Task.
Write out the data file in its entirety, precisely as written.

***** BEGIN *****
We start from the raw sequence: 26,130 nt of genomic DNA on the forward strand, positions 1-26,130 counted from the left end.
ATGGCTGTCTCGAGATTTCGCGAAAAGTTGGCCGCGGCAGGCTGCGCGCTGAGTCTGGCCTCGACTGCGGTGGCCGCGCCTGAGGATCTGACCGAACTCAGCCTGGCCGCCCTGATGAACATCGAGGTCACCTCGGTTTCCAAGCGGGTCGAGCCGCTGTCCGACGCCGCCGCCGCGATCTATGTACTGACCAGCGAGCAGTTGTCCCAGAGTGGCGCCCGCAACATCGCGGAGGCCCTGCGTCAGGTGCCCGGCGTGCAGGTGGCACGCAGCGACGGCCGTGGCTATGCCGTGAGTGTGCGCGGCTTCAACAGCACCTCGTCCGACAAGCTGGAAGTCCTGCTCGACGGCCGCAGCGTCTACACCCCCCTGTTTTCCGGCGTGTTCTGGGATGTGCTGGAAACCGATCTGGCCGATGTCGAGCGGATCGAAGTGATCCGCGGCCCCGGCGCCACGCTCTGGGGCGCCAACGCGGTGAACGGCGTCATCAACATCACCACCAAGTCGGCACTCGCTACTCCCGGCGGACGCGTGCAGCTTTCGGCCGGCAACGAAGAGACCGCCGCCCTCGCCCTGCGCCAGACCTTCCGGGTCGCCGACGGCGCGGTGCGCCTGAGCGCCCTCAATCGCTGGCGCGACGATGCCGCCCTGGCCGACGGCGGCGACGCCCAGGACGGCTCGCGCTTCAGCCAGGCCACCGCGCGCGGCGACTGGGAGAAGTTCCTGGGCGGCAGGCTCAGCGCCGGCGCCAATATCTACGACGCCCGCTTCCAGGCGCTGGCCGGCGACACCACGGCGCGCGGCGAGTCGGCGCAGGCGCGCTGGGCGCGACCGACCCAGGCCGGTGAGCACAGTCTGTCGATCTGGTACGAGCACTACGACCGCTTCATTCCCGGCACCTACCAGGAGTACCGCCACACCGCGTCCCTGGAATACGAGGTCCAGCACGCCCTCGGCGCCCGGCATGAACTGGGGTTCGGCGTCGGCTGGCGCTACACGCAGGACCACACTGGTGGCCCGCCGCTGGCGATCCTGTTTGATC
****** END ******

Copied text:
We start from the raw sequence: 26,130 nt of genomic DNA on the forward strand, positions 1-26,130 counted from the left end.
ATGGCTGTCTCGAGATTTCGCGAAAAGTTGGCCGCGGCAGGCTGCGCGCTGAGTCTGGCCTCGACTGCGGTGGCCGCGCCTGAGGATCTGACCGAACTCAGCCTGGCCGCCCTGATGAACATCGAGGTCACCTCGGTTTCCAAGCGGGTCGAGCCGCTGTCCGACGCCGCCGCCGCGATCTATGTACTGACCAGCGAGCAGTTGTCCCAGAGTGGCGCCCGCAACATCGCGGAGGCCCTGCGTCAGGTGCCCGGCGTGCAGGTGGCACGCAGCGACGGCCGTGGCTATGCCGTGAGTGTGCGCGGCTTCAACAGCACCTCGTCCGACAAGCTGGAAGTCCTGCTCGACGGCCGCAGCGTCTACACCCCCCTGTTTTCCGGCGTGTTCTGGGATGTGCTGGAAACCGATCTGGCCGATGTCGAGCGGATCGAAGTGATCCGCGGCCCCGGCGCCACGCTCTGGGGCGCCAACGCGGTGAACGGCGTCATCAACATCACCACCAAGTCGGCACTCGCTACTCCCGGCGGACGCGTGCAGCTTTCGGCCGGCAACGAAGAGACCGCCGCCCTCGCCCTGCGCCAGACCTTCCGGGTCGCCGACGGCGCGGTGCGCCTGAGCGCCCTCAATCGCTGGCGCGACGATGCCGCCCTGGCCGACGGCGGCGACGCCCAGGACGGCTCGCGCTTCAGCCAGGCCACCGCGCGCGGCGACTGGGAGAAGTTCCTGGGCGGCAGGCTCAGCGCCGGCGCCAATATCTACGACGCCCGCTTCCAGGCGCTGGCCGGCGACACCACGGCGCGCGGCGAGTCGGCGCAGGCGCGCTGGGCGCGACCGACCCAGGCCGGTGAGCACAGTCTGTCGATCTGGTACGAGCACTACGACCGCTTCATTCCCGGCACCTACCAGGAGTACCGCCACACCGCGTCCCTGGAATACGAGGTCCAGCACGCCCTCGGCGCCCGGCATGAACTGGGGTTCGGCGTCGGCTGGCGCTACACGCAGGACCACACTGGTGGCCCGCCGCTGGCGATCCTGTTTGATC